China Rail engineers, KWG resources crew surveys for Ring of Fire railroad
Railway could be built in about 3.5 years, at a cost of up to $2 billion, KWG Resources official says
A group of engineers from China have spent their day surveying a potential rail line to access the Ring of Fire.
Seven engineers from China Rail, along with officials from KWG Resources went by helicopter from Thunder Bay today.
KWG vice-president Moe Lavigne said the engineers will check over the area that was first surveyed in 2010.
"This is the best time to do it, because what they're really interested in is seeing the ice conditions," he said.
"And the ice has a lot of impact on bridges. They want to see that so, when they design the bridges, it mitigates potential harm from the ice."
'Huge' development for the area
The president of Wisk Air, Mark Wiskemann, said the crew will "be leaving from here, direct to Nakina, and from that point on they'll be refuelling, and then proceeding directly to the Ring of Fire to the KWG properties."
Wiskemann called the railroad development "huge."
"We've been involved in the Ring of Fire since 2007," he said, adding that Wisk Air has been involved with flying in various companies throughout the staking and exploration stages.
To have the railroad project "revisited and re-opening is huge for the area," he continued.
"It's huge for our company, it means so much for the people in northwestern Ontario."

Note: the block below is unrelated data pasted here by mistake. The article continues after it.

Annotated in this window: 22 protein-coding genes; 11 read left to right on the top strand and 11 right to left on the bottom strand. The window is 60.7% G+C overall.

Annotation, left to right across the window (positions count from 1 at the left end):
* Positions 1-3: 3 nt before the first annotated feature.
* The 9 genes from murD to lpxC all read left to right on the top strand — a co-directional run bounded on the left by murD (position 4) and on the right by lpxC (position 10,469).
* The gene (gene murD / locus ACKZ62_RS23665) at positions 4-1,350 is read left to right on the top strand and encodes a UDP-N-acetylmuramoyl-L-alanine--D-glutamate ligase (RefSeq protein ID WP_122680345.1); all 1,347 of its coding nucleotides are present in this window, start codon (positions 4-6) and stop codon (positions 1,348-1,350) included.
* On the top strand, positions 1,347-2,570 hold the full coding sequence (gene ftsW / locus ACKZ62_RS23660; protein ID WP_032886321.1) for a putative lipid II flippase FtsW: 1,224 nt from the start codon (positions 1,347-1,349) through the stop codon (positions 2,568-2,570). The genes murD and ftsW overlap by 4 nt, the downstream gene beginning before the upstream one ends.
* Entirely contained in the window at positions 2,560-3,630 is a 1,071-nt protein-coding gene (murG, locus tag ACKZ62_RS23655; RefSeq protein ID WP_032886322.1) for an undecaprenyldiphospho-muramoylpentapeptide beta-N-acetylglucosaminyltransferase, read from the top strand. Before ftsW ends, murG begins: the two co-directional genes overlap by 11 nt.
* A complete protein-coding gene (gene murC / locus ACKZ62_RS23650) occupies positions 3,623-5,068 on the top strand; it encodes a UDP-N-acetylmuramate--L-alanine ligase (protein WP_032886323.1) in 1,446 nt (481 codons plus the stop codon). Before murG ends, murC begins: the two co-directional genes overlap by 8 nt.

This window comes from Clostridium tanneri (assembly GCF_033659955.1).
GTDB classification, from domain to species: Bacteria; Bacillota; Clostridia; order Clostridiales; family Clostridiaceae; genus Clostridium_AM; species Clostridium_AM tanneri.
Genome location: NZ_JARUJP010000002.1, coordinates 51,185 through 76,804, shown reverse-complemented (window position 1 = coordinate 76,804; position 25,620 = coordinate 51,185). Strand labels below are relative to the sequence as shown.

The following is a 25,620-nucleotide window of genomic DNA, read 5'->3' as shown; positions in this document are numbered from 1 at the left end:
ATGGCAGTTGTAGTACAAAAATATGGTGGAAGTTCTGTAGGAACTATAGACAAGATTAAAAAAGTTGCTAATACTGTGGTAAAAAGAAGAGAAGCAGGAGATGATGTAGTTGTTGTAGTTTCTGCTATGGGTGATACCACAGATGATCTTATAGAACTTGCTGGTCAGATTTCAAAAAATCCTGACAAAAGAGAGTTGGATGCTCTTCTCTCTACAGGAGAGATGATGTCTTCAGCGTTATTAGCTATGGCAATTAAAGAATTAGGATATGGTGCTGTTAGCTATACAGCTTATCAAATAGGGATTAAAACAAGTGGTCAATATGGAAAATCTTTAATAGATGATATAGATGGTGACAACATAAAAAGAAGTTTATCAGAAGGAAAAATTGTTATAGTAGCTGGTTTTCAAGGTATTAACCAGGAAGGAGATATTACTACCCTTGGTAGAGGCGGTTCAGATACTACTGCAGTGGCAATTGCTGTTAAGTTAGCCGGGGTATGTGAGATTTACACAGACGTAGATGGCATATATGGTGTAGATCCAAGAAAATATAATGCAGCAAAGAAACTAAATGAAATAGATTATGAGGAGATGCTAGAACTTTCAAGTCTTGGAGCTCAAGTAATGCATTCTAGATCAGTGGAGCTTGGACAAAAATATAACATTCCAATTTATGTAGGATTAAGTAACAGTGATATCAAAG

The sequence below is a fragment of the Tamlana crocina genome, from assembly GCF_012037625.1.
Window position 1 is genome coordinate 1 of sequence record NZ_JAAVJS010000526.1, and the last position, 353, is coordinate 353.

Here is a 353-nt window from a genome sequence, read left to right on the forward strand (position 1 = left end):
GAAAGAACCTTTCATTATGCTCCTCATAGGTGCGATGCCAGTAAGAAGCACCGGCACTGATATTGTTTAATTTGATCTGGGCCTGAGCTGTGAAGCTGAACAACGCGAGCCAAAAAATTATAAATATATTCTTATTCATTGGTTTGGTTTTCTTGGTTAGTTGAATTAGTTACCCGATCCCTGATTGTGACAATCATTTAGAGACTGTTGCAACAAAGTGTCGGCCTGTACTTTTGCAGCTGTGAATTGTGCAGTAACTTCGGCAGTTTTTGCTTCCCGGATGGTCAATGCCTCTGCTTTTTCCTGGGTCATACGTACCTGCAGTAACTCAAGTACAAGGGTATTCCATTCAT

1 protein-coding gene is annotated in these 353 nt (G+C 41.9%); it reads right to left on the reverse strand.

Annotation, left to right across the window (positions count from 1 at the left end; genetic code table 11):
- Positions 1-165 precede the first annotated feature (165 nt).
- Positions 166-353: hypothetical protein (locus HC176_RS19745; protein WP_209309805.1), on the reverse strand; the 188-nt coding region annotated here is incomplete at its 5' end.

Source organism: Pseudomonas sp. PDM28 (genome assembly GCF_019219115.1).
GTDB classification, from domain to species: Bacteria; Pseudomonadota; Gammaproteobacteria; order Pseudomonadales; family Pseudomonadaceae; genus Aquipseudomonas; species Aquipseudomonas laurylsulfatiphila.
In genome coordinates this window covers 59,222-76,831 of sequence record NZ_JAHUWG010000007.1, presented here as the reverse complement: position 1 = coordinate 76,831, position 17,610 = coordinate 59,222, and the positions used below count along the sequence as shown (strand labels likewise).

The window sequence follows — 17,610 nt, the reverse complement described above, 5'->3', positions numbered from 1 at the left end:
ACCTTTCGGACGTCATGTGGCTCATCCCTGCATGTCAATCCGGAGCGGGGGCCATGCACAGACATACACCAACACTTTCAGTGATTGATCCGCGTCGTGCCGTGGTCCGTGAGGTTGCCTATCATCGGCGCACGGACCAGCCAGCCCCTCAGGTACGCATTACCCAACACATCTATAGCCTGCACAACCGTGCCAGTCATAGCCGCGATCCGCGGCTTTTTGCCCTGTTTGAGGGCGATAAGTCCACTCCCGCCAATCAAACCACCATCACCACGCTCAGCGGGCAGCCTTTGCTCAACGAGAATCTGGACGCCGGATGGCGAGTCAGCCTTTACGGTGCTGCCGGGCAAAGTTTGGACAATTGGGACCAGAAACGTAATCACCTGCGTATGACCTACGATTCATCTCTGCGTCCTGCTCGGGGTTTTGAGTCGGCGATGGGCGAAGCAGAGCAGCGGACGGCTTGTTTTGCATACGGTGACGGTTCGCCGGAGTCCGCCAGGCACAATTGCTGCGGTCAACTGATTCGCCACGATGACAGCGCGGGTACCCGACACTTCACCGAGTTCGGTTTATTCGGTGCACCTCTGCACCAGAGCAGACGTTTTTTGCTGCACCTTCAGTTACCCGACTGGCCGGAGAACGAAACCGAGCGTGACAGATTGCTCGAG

Wisk Air's Bell 412 helicopter carries more than 4,000 lbs, and 14 passengers.
"If you've been to the Ring of Fire, you know that the lakes up there are small in terms of their diameter, and also shallow. So, it makes float plane access not impossible, but difficult," Wiskemann said.
"So, the development of the Ring of Fire — to the state that it is in today — is largely due to helicopters are available."
And once the railway goes in?
"We'll be on to other projects developing northwestern Ontario," Wiskemann said.
Making up for lost time
Lavigne said the crew is going to fly the route they did in 2010, which took four months and four choppers, in winter, to complete.
Without any existing roads to bring in materials to build the railroad, the challenges ahead will be building structures like bridges.
Lavigne said they will likely create ice roads from Highway 599 (Pickle Lake Highway) to help build the rail line, at every river crossing.
The railway will likely span about 328 km, depending on how much it zigs and zags, he added
And the cost?
Anywhere between $1 billion and $2 billion.
This latest round of engineering work "is very important to our Chinese partner, because that becomes the foundation for the feasibility study," Lavigne said.
"Hopefully having a very senior partner like FSDI — First Design and Survey Institute, a part of China Rail — will stimulate some momentum in this, and we'll get going. So, we're still quite a few years away from having shovels in the ground."
Lavigne said the railway could be built in about 3.5 years.